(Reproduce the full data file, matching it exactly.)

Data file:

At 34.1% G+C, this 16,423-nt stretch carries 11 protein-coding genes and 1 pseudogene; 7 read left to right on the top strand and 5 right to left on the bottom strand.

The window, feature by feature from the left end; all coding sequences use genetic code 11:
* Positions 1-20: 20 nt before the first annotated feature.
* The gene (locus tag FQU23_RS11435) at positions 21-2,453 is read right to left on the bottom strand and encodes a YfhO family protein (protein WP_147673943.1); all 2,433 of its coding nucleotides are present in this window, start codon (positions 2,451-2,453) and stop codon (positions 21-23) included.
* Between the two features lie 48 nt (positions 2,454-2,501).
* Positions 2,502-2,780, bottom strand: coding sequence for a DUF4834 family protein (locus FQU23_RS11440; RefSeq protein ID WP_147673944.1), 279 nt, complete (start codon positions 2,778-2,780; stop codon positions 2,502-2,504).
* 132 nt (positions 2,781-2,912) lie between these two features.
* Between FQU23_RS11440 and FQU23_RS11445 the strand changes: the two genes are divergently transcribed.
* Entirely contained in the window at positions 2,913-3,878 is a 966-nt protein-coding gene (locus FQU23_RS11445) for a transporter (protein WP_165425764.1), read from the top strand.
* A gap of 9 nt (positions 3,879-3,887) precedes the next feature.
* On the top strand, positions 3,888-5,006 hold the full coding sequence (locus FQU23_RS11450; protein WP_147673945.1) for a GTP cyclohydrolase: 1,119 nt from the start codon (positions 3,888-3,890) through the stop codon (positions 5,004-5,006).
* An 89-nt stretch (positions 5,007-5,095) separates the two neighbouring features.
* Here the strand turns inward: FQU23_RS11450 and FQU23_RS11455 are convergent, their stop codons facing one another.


At 34.1% G+C, this 16,423-nt stretch carries 11 protein-coding genes and 1 pseudogene; 7 read left to right on the top strand and 5 right to left on the bottom strand.

The window, feature by feature from the left end; all coding sequences use genetic code 11:
* Positions 1-20: 20 nt before the first annotated feature.
* The gene (locus tag FQU23_RS11435) at positions 21-2,453 is read right to left on the bottom strand and encodes a YfhO family protein (protein WP_147673943.1); all 2,433 of its coding nucleotides are present in this window, start codon (positions 2,451-2,453) and stop codon (positions 21-23) included.
* Between the two features lie 48 nt (positions 2,454-2,501).
* Positions 2,502-2,780, bottom strand: coding sequence for a DUF4834 family protein (locus FQU23_RS11440; RefSeq protein ID WP_147673944.1), 279 nt, complete (start codon positions 2,778-2,780; stop codon positions 2,502-2,504).
* 132 nt (positions 2,781-2,912) lie between these two features.
* Between FQU23_RS11440 and FQU23_RS11445 the strand changes: the two genes are divergently transcribed.
* Entirely contained in the window at positions 2,913-3,878 is a 966-nt protein-coding gene (locus FQU23_RS11445) for a transporter (protein WP_165425764.1), read from the top strand.
* A gap of 9 nt (positions 3,879-3,887) precedes the next feature.
* On the top strand, positions 3,888-5,006 hold the full coding sequence (locus FQU23_RS11450; protein WP_147673945.1) for a GTP cyclohydrolase: 1,119 nt from the start codon (positions 3,888-3,890) through the stop codon (positions 5,004-5,006).
* An 89-nt stretch (positions 5,007-5,095) separates the two neighbouring features.
* Here the strand turns inward: FQU23_RS11450 and FQU23_RS11455 are convergent, their stop codons facing one another.